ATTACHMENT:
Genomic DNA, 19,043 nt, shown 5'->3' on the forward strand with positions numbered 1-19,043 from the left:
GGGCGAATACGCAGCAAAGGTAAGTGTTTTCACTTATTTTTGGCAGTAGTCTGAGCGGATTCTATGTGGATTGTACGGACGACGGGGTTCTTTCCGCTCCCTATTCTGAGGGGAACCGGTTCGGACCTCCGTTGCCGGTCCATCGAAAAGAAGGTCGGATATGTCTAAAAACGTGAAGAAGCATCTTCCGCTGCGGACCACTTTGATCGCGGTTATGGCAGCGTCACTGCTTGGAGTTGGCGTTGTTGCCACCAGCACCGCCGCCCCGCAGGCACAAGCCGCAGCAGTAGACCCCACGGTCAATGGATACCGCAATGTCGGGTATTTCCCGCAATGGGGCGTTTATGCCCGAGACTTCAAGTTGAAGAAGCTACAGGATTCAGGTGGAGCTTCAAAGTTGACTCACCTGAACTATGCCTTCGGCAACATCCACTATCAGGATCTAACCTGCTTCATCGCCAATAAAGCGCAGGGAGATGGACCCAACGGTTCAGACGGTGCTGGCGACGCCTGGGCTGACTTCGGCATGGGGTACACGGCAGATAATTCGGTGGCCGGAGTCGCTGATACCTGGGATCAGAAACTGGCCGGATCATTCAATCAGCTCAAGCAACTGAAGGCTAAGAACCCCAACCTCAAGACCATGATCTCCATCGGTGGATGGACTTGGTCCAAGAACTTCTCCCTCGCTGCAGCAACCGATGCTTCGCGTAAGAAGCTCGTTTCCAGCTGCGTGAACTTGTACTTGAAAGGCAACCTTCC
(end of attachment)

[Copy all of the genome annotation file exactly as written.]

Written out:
Genomic DNA, 19,043 nt, shown 5'->3' on the forward strand with positions numbered 1-19,043 from the left:
GGGCGAATACGCAGCAAAGGTAAGTGTTTTCACTTATTTTTGGCAGTAGTCTGAGCGGATTCTATGTGGATTGTACGGACGACGGGGTTCTTTCCGCTCCCTATTCTGAGGGGAACCGGTTCGGACCTCCGTTGCCGGTCCATCGAAAAGAAGGTCGGATATGTCTAAAAACGTGAAGAAGCATCTTCCGCTGCGGACCACTTTGATCGCGGTTATGGCAGCGTCACTGCTTGGAGTTGGCGTTGTTGCCACCAGCACCGCCGCCCCGCAGGCACAAGCCGCAGCAGTAGACCCCACGGTCAATGGATACCGCAATGTCGGGTATTTCCCGCAATGGGGCGTTTATGCCCGAGACTTCAAGTTGAAGAAGCTACAGGATTCAGGTGGAGCTTCAAAGTTGACTCACCTGAACTATGCCTTCGGCAACATCCACTATCAGGATCTAACCTGCTTCATCGCCAATAAAGCGCAGGGAGATGGACCCAACGGTTCAGACGGTGCTGGCGACGCCTGGGCTGACTTCGGCATGGGGTACACGGCAGATAATTCGGTGGCCGGAGTCGCTGATACCTGGGATCAGAAACTGGCCGGATCATTCAATCAGCTCAAGCAACTGAAGGCTAAGAACCCCAACCTCAAGACCATGATCTCCATCGGTGGATGGACTTGGTCCAAGAACTTCTCCCTCGCTGCAGCAACCGATGCTTCGCGTAAGAAGCTCGTTTCCAGCTGCGTGAACTTGTACTTGAAAGGCAACCTTCC